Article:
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Peak Friction Angle

Peak Friction Angle

Peak Friction Angle

(OP)
Hello All,

The angle of friction that we get from the Mohr's circle envelope of a CU test, is that the peak friction angle?

Thanks

RE: Peak Friction Angle

the m-c envelope is a way of presenting strength data. The stress-strain relationship is the basis for the strength. You can plot peak, fully softened or residual strength data on m-c plot. How you pick the points from the stress-strain relationships is step 1.

There are also undrained relations, which is a different topic.

The nature of your question is the basis why the ASTM standard for shear strength testing of soil excludes the preparation of the m-c envelope.

f-d

ípapß gordo ainÆt no madre flaca!

RE: Peak Friction Angle

To determine the peak friction angle in a CU test you would need to first know if there is a peak in your stress strain curve, see image below. I take it from your question you do not have a firm understanding of soil mechanics and you should seek further study to understand which measures of shear strength are applicable in various loading conditions.



RE: Peak Friction Angle

to geg: Somewhere strain compatibility has to be considered. If there are three stress ranges and the peak for those is at 4%, 10% and 15% strain, you'd be well advised to question just using peak strengths. This is the reason the M-C is not included in the ASTM Standard for TXC or DDS - just the stress path.

Otherwise, yes, it's the work of an engineer. And, engineers should consider strain compatibility.

f-d

ípapß gordo ainÆt no madre flaca!

RE: Peak Friction Angle

(OP)
Thanks fattdad and geg!!! I am involved in a project involving slope stability we are using fully softened parameters for analyses. The calculated value of fully softened angles (we are using normal stress and shear stress relationships from work by Duncan, Stark etc.)are less that what we obtained from lab generated CU envelope. So that's what got me thinking about what is the definition of the angle of friction which we get from lab generated CU test Mohrs envelope. Things are getting clarified now, thanks to your replies.

RE: Peak Friction Angle

the best way to get FSS is to run a drained direct shear test on normally-consolidated reconstituted sample. Hydrate the clay to the LL and incrementally consolidate the sample to the first normal load, second normal load and third normal load. The peak from that test is the FSS and the residual is the residual.

This is all documented in a CGPR (Center for Geotechnical Practice and Research) publication from 2015 or so. I attended along with Tim Stark, Tom Brandon, Steve Wright, Mike Duncan and many others. (I studied at VT and have been involved with CGPR for quite a spell.)

Nice to see folks getting into these weeds.

f-d

ípapß gordo ainÆt no madre flaca!

RE: Peak Friction Angle

Quote (SDUT)

The calculated value of fully softened angles (we are using normal stress and shear stress relationships from work by Duncan, Stark etc.)are less that what we obtained from lab generated CU envelope.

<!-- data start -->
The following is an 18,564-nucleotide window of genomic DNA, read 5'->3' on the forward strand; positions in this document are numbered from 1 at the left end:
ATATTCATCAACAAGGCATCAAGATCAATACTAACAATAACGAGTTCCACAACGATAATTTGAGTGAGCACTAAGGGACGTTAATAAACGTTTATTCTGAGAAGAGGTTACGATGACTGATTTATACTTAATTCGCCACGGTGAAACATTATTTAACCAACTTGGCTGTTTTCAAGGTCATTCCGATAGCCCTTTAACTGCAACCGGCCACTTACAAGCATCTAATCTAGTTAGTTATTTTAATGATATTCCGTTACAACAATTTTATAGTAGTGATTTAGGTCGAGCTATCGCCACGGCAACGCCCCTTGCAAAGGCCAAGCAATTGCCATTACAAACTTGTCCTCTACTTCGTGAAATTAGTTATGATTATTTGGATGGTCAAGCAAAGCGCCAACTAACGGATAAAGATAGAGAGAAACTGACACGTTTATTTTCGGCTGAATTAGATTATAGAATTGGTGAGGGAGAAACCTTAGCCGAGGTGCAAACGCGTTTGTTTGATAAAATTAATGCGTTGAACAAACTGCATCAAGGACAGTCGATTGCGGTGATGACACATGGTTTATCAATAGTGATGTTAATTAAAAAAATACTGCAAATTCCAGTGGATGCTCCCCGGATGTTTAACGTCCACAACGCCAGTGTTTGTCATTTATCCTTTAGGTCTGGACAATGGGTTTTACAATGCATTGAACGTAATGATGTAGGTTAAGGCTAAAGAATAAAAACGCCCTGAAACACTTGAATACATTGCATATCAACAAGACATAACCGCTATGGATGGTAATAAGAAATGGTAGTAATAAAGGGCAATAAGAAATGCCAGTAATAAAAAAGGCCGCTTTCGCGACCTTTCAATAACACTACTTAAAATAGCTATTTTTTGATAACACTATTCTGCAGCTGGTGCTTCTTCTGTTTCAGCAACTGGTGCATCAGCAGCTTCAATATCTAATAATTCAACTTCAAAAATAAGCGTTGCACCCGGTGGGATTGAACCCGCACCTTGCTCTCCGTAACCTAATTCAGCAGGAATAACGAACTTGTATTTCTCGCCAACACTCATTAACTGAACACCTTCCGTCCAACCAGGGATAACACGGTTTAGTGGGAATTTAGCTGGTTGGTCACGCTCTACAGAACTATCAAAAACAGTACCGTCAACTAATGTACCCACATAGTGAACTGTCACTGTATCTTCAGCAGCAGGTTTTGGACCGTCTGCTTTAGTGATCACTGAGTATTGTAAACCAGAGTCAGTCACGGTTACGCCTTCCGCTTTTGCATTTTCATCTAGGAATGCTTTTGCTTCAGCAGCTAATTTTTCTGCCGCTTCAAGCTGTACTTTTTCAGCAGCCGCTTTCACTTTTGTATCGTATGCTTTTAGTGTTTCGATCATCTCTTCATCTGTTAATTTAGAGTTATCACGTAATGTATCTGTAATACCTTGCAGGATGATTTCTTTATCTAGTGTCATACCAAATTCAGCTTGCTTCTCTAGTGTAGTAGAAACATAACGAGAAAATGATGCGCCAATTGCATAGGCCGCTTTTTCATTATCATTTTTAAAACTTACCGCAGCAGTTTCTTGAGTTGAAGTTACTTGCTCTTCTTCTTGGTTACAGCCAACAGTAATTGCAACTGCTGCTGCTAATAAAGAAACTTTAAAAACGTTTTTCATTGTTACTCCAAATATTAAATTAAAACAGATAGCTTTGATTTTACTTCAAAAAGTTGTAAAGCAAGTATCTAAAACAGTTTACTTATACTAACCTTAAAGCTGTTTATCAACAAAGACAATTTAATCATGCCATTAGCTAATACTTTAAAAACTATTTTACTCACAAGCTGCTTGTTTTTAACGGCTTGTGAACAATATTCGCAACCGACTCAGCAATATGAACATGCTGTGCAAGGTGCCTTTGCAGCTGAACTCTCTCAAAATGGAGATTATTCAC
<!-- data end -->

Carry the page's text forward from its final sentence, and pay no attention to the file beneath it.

Working in slope stability projects compression tests results are very common to see but understanding the failure plane through a clay layer is typically horizontal the results from direct simple shear testing are more applicable and will show lower shear strengths than compression tests.



RE: Peak Friction Angle

(OP)
Thanks very much Gents. This is good stuff.
We have used the direct shear test results on remolded samples before on projects but we did not use that test on the current one. I will go through the CGPR publication that fattdad mentioned.
I read somewhere that undrained strength of clay varies with the orientation of the failure plane. Hence I think the comment from geg. But can we say the same for drained strength. I don't know. can you shed some light?



RE: Peak Friction Angle

learn about stress paths. Both the CU (triaxial) and DDS (drained direct shear) test provide strength data. Their stress paths (P-Q relations) are different; however. The, "Best" way to get fully-softened strength is via the DDS, as described by GCPR and my overview above.

The shear surface of the DDS is constrained; however. However; FSS at low normal loads renders this matter trivial.

f-d

ípapß gordo ainÆt no madre flaca!

RE: Peak Friction Angle

(OP)
Understood. Thanks

RE: Peak Friction Angle

Fattdad - do you have a reference for the requirement for strain to be considered? I have only ever looked at peak deviator stress or stress at say 15% strain. I think many tests fail at different strains , not sure how you are supposed to consider that when deriving mc parameters?

Can you explain, please.

Thanks.

RE: Peak Friction Angle

When the peak strength for a given confinement varies from one confinement to another, an engineer should consider strain compatibility. Perhaps Bishop and Hinkle describe this? I know that Prof. Duncan made this point in class.

So, if the peak for one load is at 5 percent strain and all the others are at 15 percent strain, the, "Rule" is to strike a line parallel to the initial tangent modulus, but initiate the line at 2 percent strain. That parallel line will strike the stress strain curve at some point. Use that for M-C development.

In this manner, you will solve the strain incompatibility problem. . . and lower your friction angle.

f-d

ípapß gordo ainÆt no madre flaca!

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